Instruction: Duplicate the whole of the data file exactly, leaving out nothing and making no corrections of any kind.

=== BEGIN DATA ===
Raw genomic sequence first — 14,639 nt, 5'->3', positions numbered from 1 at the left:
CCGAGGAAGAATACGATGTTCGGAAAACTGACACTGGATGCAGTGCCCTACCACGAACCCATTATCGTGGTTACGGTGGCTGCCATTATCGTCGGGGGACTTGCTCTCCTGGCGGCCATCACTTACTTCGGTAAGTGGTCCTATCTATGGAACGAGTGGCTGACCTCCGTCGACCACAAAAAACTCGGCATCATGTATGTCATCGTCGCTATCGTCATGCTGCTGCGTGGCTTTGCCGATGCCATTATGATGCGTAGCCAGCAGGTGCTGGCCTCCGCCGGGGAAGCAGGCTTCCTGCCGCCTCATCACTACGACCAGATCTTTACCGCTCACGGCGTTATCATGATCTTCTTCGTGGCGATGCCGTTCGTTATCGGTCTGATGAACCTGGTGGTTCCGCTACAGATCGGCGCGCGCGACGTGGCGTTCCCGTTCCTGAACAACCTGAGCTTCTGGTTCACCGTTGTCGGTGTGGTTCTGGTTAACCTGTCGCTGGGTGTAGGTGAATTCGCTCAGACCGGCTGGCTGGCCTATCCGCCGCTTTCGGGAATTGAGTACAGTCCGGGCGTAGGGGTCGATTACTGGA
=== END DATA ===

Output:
Raw genomic sequence first — 14,639 nt, 5'->3', positions numbered from 1 at the left:
CCGAGGAAGAATACGATGTTCGGAAAACTGACACTGGATGCAGTGCCCTACCACGAACCCATTATCGTGGTTACGGTGGCTGCCATTATCGTCGGGGGACTTGCTCTCCTGGCGGCCATCACTTACTTCGGTAAGTGGTCCTATCTATGGAACGAGTGGCTGACCTCCGTCGACCACAAAAAACTCGGCATCATGTATGTCATCGTCGCTATCGTCATGCTGCTGCGTGGCTTTGCCGATGCCATTATGATGCGTAGCCAGCAGGTGCTGGCCTCCGCCGGGGAAGCAGGCTTCCTGCCGCCTCATCACTACGACCAGATCTTTACCGCTCACGGCGTTATCATGATCTTCTTCGTGGCGATGCCGTTCGTTATCGGTCTGATGAACCTGGTGGTTCCGCTACAGATCGGCGCGCGCGACGTGGCGTTCCCGTTCCTGAACAACCTGAGCTTCTGGTTCACCGTTGTCGGTGTGGTTCTGGTTAACCTGTCGCTGGGTGTAGGTGAATTCGCTCAGACCGGCTGGCTGGCCTATCCGCCGCTTTCGGGAATTGAGTACAGTCCGGGCGTAGGGGTCGATTACTGGA